Piscis Austrinus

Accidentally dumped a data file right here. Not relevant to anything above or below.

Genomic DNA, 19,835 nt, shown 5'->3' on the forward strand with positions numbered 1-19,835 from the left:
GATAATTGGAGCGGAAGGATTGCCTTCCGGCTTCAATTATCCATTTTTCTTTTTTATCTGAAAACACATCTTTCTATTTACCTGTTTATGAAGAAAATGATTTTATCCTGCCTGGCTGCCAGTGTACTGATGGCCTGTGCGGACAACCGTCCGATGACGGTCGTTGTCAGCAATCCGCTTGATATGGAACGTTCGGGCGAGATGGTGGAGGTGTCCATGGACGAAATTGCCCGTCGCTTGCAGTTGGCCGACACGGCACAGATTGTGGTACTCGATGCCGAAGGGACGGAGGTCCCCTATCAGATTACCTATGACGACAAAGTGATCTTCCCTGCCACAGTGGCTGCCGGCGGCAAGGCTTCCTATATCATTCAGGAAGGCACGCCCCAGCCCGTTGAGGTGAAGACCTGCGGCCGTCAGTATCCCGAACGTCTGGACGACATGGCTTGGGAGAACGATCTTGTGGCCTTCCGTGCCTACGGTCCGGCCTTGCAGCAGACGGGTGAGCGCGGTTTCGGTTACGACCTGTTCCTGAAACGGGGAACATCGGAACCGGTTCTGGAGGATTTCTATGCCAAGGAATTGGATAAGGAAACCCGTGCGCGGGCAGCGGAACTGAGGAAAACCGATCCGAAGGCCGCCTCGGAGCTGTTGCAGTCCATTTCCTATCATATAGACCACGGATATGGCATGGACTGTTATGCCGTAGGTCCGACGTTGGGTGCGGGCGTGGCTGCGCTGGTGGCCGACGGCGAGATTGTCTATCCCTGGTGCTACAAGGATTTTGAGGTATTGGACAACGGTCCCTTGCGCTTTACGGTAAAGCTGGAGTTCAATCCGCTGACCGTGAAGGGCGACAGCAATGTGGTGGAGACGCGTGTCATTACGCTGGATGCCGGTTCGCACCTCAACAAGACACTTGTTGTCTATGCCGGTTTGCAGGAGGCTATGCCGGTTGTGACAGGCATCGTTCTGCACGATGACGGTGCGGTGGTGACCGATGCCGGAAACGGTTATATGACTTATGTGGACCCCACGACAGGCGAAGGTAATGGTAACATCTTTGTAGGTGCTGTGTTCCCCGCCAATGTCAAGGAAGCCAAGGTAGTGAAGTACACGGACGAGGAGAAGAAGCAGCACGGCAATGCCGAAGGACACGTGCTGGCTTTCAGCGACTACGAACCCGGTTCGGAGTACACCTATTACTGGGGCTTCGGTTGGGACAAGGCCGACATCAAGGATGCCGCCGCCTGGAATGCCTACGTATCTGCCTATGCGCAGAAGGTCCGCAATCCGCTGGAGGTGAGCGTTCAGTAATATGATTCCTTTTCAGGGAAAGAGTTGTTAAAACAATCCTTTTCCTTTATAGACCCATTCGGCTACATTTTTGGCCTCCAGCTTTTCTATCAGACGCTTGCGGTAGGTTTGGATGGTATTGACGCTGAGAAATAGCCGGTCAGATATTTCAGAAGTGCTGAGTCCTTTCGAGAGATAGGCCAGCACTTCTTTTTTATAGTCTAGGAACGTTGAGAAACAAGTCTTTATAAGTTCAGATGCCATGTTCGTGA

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Piscis Austrinus (also known as Piscis Australis) is a constellation in the southern celestial hemisphere. The name isLatin for "the southern fish", in contrast with the larger constellation Pisces, which represents a pair of fishes. Prior to the 20th century, it was also known as Piscis Notius. Its only star brighter than 4th magnitude is Fomalhaut, which is a first-magnitude star and is the 18th brightest star in the night sky. Piscis Austrinus was one of the 48 constellations listed by the 2nd century astronomer Ptolemy, and it remains one of the 88 modern constellations. The stars of the modern constellation Grus once formed the "tail" of Piscis Austrinus. In 1597 (or 1598), Petrus Plancius carved out a separate constellation and named it after the crane. Piscis Austrinus can be seen cut off at the bottom ofUrania's Mirror's 1825 depiction of Aquarius. Next to it is the obsolete constellation Ballon Aerostatique. In Greek mythology, this constellation is known as the Great Fish and it is portrayed as swallowing the water being poured out by Aquarius, the water-bearer constellation. The two fish of the constellation Pisces are said to be the offspring of the Great Fish. In Egyptian mythology, this fish saved the life of the Egyptian goddess Isis, so she placed this fish and its descendants into the heavens as constellations of star